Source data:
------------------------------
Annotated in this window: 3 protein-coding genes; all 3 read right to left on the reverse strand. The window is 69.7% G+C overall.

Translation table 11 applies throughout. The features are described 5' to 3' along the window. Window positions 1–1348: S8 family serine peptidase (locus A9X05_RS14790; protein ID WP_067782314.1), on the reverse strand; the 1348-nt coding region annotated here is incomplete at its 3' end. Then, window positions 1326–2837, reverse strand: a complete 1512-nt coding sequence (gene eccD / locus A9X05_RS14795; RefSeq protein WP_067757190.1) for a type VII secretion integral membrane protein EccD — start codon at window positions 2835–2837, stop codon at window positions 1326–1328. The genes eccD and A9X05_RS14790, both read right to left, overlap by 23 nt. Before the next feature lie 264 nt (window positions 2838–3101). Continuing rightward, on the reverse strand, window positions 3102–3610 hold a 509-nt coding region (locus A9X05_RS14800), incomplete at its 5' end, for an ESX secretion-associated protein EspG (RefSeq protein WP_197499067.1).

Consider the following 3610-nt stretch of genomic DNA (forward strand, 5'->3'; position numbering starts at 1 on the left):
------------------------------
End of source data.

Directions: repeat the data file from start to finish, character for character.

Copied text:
Annotated in this window: 3 protein-coding genes; all 3 read right to left on the reverse strand. The window is 69.7% G+C overall.

Translation table 11 applies throughout. The features are described 5' to 3' along the window. Window positions 1–1348: S8 family serine peptidase (locus A9X05_RS14790; protein ID WP_067782314.1), on the reverse strand; the 1348-nt coding region annotated here is incomplete at its 3' end. Then, window positions 1326–2837, reverse strand: a complete 1512-nt coding sequence (gene eccD / locus A9X05_RS14795; RefSeq protein WP_067757190.1) for a type VII secretion integral membrane protein EccD — start codon at window positions 2835–2837, stop codon at window positions 1326–1328. The genes eccD and A9X05_RS14790, both read right to left, overlap by 23 nt. Before the next feature lie 264 nt (window positions 2838–3101). Continuing rightward, on the reverse strand, window positions 3102–3610 hold a 509-nt coding region (locus A9X05_RS14800), incomplete at its 5' end, for an ESX secretion-associated protein EspG (RefSeq protein WP_197499067.1).

Consider the following 3610-nt stretch of genomic DNA (forward strand, 5'->3'; position numbering starts at 1 on the left):